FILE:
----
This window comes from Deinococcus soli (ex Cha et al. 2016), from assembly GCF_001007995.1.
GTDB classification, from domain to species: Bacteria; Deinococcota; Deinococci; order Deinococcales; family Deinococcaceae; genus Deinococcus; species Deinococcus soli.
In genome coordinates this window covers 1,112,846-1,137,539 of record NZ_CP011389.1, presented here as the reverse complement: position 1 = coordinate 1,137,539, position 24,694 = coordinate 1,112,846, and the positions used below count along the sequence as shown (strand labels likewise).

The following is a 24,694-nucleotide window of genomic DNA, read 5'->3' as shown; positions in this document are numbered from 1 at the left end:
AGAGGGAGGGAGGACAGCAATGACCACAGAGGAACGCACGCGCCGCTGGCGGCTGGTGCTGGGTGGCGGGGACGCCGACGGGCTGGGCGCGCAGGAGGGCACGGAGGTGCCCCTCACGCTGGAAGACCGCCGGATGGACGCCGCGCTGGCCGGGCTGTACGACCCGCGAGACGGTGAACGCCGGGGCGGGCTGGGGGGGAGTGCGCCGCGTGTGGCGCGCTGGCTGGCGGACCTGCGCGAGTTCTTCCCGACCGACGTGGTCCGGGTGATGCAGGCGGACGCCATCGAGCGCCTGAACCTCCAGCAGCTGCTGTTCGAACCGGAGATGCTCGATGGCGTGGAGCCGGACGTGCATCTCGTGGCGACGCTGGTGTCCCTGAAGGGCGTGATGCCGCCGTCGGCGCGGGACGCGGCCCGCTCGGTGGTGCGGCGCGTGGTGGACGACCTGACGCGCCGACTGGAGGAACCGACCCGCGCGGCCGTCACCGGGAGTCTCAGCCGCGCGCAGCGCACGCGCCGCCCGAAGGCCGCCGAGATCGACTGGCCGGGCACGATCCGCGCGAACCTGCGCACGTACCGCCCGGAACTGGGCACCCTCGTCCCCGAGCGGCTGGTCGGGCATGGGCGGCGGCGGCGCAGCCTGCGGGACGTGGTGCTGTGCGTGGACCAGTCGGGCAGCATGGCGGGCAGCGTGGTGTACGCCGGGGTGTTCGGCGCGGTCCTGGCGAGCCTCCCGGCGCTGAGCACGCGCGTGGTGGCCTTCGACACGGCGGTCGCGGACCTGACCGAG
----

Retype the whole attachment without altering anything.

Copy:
This window comes from Deinococcus soli (ex Cha et al. 2016), from assembly GCF_001007995.1.
GTDB classification, from domain to species: Bacteria; Deinococcota; Deinococci; order Deinococcales; family Deinococcaceae; genus Deinococcus; species Deinococcus soli.
In genome coordinates this window covers 1,112,846-1,137,539 of record NZ_CP011389.1, presented here as the reverse complement: position 1 = coordinate 1,137,539, position 24,694 = coordinate 1,112,846, and the positions used below count along the sequence as shown (strand labels likewise).

The following is a 24,694-nucleotide window of genomic DNA, read 5'->3' as shown; positions in this document are numbered from 1 at the left end:
AGAGGGAGGGAGGACAGCAATGACCACAGAGGAACGCACGCGCCGCTGGCGGCTGGTGCTGGGTGGCGGGGACGCCGACGGGCTGGGCGCGCAGGAGGGCACGGAGGTGCCCCTCACGCTGGAAGACCGCCGGATGGACGCCGCGCTGGCCGGGCTGTACGACCCGCGAGACGGTGAACGCCGGGGCGGGCTGGGGGGGAGTGCGCCGCGTGTGGCGCGCTGGCTGGCGGACCTGCGCGAGTTCTTCCCGACCGACGTGGTCCGGGTGATGCAGGCGGACGCCATCGAGCGCCTGAACCTCCAGCAGCTGCTGTTCGAACCGGAGATGCTCGATGGCGTGGAGCCGGACGTGCATCTCGTGGCGACGCTGGTGTCCCTGAAGGGCGTGATGCCGCCGTCGGCGCGGGACGCGGCCCGCTCGGTGGTGCGGCGCGTGGTGGACGACCTGACGCGCCGACTGGAGGAACCGACCCGCGCGGCCGTCACCGGGAGTCTCAGCCGCGCGCAGCGCACGCGCCGCCCGAAGGCCGCCGAGATCGACTGGCCGGGCACGATCCGCGCGAACCTGCGCACGTACCGCCCGGAACTGGGCACCCTCGTCCCCGAGCGGCTGGTCGGGCATGGGCGGCGGCGGCGCAGCCTGCGGGACGTGGTGCTGTGCGTGGACCAGTCGGGCAGCATGGCGGGCAGCGTGGTGTACGCCGGGGTGTTCGGCGCGGTCCTGGCGAGCCTCCCGGCGCTGAGCACGCGCGTGGTGGCCTTCGACACGGCGGTCGCGGACCTGACCGAG